Union chief ‘can’t imagine’ ordeal of alleged Raab bullying victims

A civil service union chief has said “you cannot underestimate how difficult it has been” for officials who have raised bullying complaints against Justice Secretary Dominic Raab.

Dave Penman, general secretary of the FDA union, which represents senior Whitehall officials, suggested whistleblowers working at the Ministry of Justice are going through a continuing ordeal.

“I can’t imagine what it’s like to be one of those complainants working in a department where Dominic Raab is still the Secretary of State,” he told GB News.

Mr Raab, who is also Deputy Prime Minister, is being investigated by senior lawyer Adam Tolley KC over bullying allegations – with dozens of officials thought to be involved in eight formal complaints.

Allies of Mr Raab have suggested civil servants are trying to push him out.

Mr Penman hit back at claims that he is the victim of a smear campaign, saying it is “really difficult” to accuse one of “the most powerful people in the country” of bullying.

“You cannot underestimate how difficult it has been for these individuals to challenge that.

“Can you imagine working in that department and having had the courage to raise a complaint against the Deputy Prime Minister of the country, and still have to walk in the front door when he’s the minister?”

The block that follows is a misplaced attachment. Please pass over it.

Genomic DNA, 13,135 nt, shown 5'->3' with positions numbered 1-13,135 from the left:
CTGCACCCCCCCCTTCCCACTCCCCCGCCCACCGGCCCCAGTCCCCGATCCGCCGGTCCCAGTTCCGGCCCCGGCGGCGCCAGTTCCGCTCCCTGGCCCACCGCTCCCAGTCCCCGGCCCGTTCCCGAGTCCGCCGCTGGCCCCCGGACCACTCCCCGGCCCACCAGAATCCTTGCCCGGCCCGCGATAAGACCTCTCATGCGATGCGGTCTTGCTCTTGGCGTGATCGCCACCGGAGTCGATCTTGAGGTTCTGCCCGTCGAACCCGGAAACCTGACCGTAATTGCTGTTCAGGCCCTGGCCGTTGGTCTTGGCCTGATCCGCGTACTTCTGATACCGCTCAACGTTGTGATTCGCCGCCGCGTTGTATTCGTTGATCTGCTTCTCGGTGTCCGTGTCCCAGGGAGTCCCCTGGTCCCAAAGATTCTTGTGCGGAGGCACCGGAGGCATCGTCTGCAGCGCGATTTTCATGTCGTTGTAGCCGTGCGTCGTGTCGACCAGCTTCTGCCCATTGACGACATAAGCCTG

The union leader added: “It’s never easy to challenge that sort of behaviour and they’ve done that because of the absolutely devastating effect it had on them.”

Speaking in an interview to be broadcast on Sunday evening, Mr Penman also argued Mr Raab would have been suspended while being investigated “if this was any other workplace”.

“If any employer was faced with this level of accusations, the breadth of it, the scale of it, they would have taken their decision to suspend someone while they conduct an investigation.”

Rishi Sunak has resisted calls for Mr Raab to be suspended or to step aside, instead waiting for the inquiry to conclude.

The Prime Minister has faced questions over what he knew about the allegations before appointing Mr Raab as his deputy and Justice Secretary, with Downing Street only ruling out Mr Sunak being aware of “formal complaints”.

Mr Raab has denied bullying and has said he “behaved professionally at all times”.